Contribution to understand the long‐term response of the ocean carbon cycle to climate change

In a new study in Geophysical Research Letters Dr Tatiana Ilyina and Dr Mathias Heinze from the department "The Ocean in the Earth System" at the Max Planck Institute for Meteorology (MPI-M) found that during the Paleocene-Eocene Thermal Maximum (PETM) changes in overturning circulation are key to reproducing the deoxygenation and carbonate dissolution record. The study was picked as a "Research Spotlight" in the journal EOS.

The PETM was a transient, carbon‐induced global warming event, considered as the closest analog to ongoing climate change. Impacts of a decrease in deep water formation during the onset of the PETM suggested by proxy data on the carbon cycle have remained unexplored. Using an Earth System Model, the authors find that changes in overturning circulation drive the deoxygenation and carbonate dissolution changes that are found in the sediment record.

This mechanism works as follows. Weakening of the Southern Ocean deep water formation and enhancement of ocean stratification driven by global warming cause an asymmetry in carbonate dissolution between the Atlantic and Pacific basins suggested by proxy data. Reduced ventilation results in accumulation of remineralization products (CO2 and nutrients) in intermediate waters, thereby lowering O2 and increasing CO2. As a result, carbonate dissolution is triggered throughout the water column, while the ocean surface remains supersaturated. The authors suggest that reorganization of ocean circulation and concomitant metabolic CO2 accumulation will likely become increasingly important in the future warming climate, on centennial to millennial timescales.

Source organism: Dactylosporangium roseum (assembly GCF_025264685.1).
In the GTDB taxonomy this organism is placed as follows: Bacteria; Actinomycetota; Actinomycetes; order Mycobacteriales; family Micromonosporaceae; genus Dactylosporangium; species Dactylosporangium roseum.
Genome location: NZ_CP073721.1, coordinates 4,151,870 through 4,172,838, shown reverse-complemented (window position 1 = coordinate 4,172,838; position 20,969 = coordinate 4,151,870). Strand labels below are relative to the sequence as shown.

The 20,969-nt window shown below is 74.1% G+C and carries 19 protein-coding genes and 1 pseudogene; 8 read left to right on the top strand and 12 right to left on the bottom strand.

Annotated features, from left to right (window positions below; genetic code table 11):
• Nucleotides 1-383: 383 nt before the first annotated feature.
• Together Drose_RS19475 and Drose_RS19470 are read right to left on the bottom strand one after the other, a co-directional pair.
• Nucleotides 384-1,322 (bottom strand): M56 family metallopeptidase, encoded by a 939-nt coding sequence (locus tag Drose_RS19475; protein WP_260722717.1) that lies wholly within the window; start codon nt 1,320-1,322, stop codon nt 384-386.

More information


Original publication

Ilyina, T. and M. Heinze (2019) Carbonate Dissolution Enhanced by Ocean Stagnation and Respiration at the Onset of the Paleocene‐Eocene Thermal Maximum.


Dr Tatiana Ilyina
Max Planck institute for Meteorology
Phone: +49 (0) 40 41173 164
Email: tatiana.ilyina@we dont want